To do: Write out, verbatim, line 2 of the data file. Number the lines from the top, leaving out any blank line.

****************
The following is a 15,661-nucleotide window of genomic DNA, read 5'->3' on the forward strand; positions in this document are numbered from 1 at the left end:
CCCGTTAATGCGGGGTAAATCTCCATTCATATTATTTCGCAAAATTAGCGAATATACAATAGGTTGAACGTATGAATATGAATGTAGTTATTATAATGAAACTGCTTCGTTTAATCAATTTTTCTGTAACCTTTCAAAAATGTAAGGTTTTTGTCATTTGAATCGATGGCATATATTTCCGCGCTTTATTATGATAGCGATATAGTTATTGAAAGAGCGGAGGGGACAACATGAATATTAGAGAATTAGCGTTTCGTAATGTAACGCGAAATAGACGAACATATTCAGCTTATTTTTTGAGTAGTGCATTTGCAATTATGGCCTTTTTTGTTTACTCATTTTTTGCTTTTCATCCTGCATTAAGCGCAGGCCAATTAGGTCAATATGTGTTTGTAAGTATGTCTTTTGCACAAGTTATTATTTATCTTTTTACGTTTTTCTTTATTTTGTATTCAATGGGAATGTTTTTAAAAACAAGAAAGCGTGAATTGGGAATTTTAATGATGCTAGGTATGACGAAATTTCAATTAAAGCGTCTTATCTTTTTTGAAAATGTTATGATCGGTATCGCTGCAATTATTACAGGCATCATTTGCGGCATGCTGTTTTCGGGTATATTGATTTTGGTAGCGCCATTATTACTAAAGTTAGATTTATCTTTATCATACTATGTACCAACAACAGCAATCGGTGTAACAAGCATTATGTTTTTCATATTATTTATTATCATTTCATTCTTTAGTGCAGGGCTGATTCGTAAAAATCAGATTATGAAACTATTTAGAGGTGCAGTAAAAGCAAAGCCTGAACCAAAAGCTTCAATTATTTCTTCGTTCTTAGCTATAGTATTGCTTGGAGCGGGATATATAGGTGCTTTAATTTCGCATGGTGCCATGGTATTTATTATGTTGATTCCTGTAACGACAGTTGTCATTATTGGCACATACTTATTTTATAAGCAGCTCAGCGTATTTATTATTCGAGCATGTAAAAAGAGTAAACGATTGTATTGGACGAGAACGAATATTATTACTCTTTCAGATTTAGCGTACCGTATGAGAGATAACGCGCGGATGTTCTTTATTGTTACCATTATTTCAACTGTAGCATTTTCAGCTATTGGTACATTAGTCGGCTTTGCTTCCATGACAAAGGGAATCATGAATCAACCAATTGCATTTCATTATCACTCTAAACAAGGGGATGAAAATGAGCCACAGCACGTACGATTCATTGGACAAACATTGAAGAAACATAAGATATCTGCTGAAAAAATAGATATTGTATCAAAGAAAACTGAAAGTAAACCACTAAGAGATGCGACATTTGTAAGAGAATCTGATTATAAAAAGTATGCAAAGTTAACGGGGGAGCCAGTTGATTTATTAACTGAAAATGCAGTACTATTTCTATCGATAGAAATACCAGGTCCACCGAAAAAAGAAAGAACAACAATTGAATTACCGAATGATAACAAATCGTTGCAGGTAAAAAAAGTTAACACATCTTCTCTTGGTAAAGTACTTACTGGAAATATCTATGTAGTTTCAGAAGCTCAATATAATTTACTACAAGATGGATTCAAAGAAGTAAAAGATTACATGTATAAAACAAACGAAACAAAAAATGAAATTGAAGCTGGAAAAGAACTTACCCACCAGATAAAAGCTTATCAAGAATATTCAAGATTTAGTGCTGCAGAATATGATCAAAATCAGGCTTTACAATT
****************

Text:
CCCGTTAATGCGGGGTAAATCTCCATTCATATTATTTCGCAAAATTAGCGAATATACAATAGGTTGAACGTATGAATATGAATGTAGTTATTATAATGAAACTGCTTCGTTTAATCAATTTTTCTGTAACCTTTCAAAAATGTAAGGTTTTTGTCATTTGAATCGATGGCATATATTTCCGCGCTTTATTATGATAGCGATATAGTTATTGAAAGAGCGGAGGGGACAACATGAATATTAGAGAATTAGCGTTTCGTAATGTAACGCGAAATAGACGAACATATTCAGCTTATTTTTTGAGTAGTGCATTTGCAATTATGGCCTTTTTTGTTTACTCATTTTTTGCTTTTCATCCTGCATTAAGCGCAGGCCAATTAGGTCAATATGTGTTTGTAAGTATGTCTTTTGCACAAGTTATTATTTATCTTTTTACGTTTTTCTTTATTTTGTATTCAATGGGAATGTTTTTAAAAACAAGAAAGCGTGAATTGGGAATTTTAATGATGCTAGGTATGACGAAATTTCAATTAAAGCGTCTTATCTTTTTTGAAAATGTTATGATCGGTATCGCTGCAATTATTACAGGCATCATTTGCGGCATGCTGTTTTCGGGTATATTGATTTTGGTAGCGCCATTATTACTAAAGTTAGATTTATCTTTATCATACTATGTACCAACAACAGCAATCGGTGTAACAAGCATTATGTTTTTCATATTATTTATTATCATTTCATTCTTTAGTGCAGGGCTGATTCGTAAAAATCAGATTATGAAACTATTTAGAGGTGCAGTAAAAGCAAAGCCTGAACCAAAAGCTTCAATTATTTCTTCGTTCTTAGCTATAGTATTGCTTGGAGCGGGATATATAGGTGCTTTAATTTCGCATGGTGCCATGGTATTTATTATGTTGATTCCTGTAACGACAGTTGTCATTATTGGCACATACTTATTTTATAAGCAGCTCAGCGTATTTATTATTCGAGCATGTAAAAAGAGTAAACGATTGTATTGGACGAGAACGAATATTATTACTCTTTCAGATTTAGCGTACCGTATGAGAGATAACGCGCGGATGTTCTTTATTGTTACCATTATTTCAACTGTAGCATTTTCAGCTATTGGTACATTAGTCGGCTTTGCTTCCATGACAAAGGGAATCATGAATCAACCAATTGCATTTCATTATCACTCTAAACAAGGGGATGAAAATGAGCCACAGCACGTACGATTCATTGGACAAACATTGAAGAAACATAAGATATCTGCTGAAAAAATAGATATTGTATCAAAGAAAACTGAAAGTAAACCACTAAGAGATGCGACATTTGTAAGAGAATCTGATTATAAAAAGTATGCAAAGTTAACGGGGGAGCCAGTTGATTTATTAACTGAAAATGCAGTACTATTTCTATCGATAGAAATACCAGGTCCACCGAAAAAAGAAAGAACAACAATTGAATTACCGAATGATAACAAATCGTTGCAGGTAAAAAAAGTTAACACATCTTCTCTTGGTAAAGTACTTACTGGAAATATCTATGTAGTTTCAGAAGCTCAATATAATTTACTACAAGATGGATTCAAAGAAGTAAAAGATTACATGTATAAAACAAACGAAACAAAAAATGAAATTGAAGCTGGAAAAGAACTTACCCACCAGATAAAAGCTTATCAAGAATATTCAAGATTTAGTGCTGCAGAATATGATCAAAATCAGGCTTTACAATT